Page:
Communicate openly and honestly about your finances. This includes sharing your income, debts, and spending habits. It’s important to be upfront with each other about your spending habits and financial situation so that you can make decisions together and find ways to strengthen your financial future as a team. It can be uncomfortable and even embarrassing to share some aspects of our financial lives, but it will ultimately help empower you both to establish good money habits.   

Create a monthly spending plan (budget) and stick to it. This will help you track your income and expenses so that you can make sure you’re living within your means. There are many different budgeting methods available, so find one that works for you and your partner. You could even try a blend of methods to help you reach those goals! Sound spending plans are the foundation for establishing financial stability and wealth building.

Set financial goals together as a united front. Do you want to buy a house? Save for retirement? Pay off debt? Once you know what your goals are, you can start working towards them together and potentially reach them faster. Place the goals in writing somewhere you will both see them regularly (e.g., on a mirror or refrigerator, on your cell phones).

Don’t make major financial decisions without consulting your partner. This includes things like buying a car, taking out a loan, or making a large purchase. Talking about these decisions before you make them can help to avoid conflict later. Think about if your partner made a major financial decision without consulting you and how you might feel. Remember the team approach.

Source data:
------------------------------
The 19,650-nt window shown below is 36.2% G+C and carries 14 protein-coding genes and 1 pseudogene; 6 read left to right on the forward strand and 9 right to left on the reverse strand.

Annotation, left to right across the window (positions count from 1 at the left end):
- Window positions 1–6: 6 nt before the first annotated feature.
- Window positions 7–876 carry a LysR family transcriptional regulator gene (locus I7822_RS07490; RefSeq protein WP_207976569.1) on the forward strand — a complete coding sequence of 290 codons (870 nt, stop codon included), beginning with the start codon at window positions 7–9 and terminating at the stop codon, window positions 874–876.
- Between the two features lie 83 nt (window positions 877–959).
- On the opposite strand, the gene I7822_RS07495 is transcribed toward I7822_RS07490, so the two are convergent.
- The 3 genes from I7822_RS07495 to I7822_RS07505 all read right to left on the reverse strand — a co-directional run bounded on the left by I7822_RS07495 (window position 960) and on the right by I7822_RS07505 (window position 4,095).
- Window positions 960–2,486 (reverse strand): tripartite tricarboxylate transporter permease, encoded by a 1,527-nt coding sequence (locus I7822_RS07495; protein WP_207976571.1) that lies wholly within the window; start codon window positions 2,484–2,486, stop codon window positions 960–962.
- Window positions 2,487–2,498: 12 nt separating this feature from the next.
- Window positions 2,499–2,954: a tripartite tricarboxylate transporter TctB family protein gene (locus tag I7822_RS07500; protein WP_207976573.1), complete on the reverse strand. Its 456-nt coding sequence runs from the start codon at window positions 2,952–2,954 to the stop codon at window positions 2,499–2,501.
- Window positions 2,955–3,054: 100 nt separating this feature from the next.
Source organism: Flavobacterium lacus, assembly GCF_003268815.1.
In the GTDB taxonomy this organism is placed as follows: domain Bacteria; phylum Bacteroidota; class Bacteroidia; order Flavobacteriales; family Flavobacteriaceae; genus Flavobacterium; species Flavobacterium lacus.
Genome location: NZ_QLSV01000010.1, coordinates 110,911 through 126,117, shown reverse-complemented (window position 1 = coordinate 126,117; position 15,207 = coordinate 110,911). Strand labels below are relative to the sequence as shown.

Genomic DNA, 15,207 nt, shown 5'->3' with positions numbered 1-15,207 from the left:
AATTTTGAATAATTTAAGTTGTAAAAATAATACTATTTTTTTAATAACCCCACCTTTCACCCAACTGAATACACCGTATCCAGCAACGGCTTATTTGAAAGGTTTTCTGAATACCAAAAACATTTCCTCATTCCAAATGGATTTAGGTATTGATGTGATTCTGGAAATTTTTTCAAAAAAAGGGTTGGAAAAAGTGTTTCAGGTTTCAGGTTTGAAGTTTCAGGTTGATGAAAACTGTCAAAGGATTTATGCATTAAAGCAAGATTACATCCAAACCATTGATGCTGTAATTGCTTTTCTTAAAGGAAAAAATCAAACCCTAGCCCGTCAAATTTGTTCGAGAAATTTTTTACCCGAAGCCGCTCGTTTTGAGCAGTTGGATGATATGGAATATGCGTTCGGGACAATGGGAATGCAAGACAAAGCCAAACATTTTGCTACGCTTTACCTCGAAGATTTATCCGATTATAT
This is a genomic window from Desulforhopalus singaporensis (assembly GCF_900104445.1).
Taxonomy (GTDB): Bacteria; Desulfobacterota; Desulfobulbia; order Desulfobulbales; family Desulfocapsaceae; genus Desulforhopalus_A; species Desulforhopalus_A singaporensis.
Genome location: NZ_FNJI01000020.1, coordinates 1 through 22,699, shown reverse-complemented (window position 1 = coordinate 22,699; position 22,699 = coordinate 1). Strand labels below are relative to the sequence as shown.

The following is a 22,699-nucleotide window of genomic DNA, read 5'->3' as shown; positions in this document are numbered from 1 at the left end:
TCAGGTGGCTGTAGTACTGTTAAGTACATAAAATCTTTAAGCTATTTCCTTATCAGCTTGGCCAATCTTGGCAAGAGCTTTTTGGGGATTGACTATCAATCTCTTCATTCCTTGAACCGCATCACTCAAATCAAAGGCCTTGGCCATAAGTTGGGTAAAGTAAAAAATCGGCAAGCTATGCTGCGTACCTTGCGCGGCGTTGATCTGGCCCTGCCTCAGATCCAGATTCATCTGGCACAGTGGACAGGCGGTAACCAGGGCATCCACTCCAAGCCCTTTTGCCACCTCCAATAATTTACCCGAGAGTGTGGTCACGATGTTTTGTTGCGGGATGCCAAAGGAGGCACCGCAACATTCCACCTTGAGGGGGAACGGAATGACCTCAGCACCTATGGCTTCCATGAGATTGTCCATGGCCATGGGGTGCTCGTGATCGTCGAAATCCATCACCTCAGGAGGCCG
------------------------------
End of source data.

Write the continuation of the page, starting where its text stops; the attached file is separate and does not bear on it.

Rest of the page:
Be respectful of each other’s spending habits. Even if you don’t agree with how your partner spends their money, it’s important to be respectful of their choices. If you’re concerned about their spending, talk to them about it in a calm and constructive way that stays centered on your shared goals.   

Couple discussing money

Don’t let money problems come between you. If you’re having financial problems, it’s important to work together to solve them. Don’t blame each other or let your problems fester over time. Take action to address the issue before it gets bigger.

Seek professional help if you need it. If you’re struggling to manage your finances or communicate about money with your partner, a financial advisor, financial social worker, or a therapist can help.

Money can be a difficult and emotional topic to talk about as people most often feel a range of emotions such as fear and shame, but it’s important to have open and honest communication about your finances in order to maintain a healthy relationship. By following these tips, you can help to avoid conflict and build a strong financial foundation for your future together and also serve as an effective financial role model for your children.

If you’re dealing with high interest debt payments as well, see what you can save with Parachute’s Debt Management Plan https://parachutecreditcounseling.org/dmp-calculator/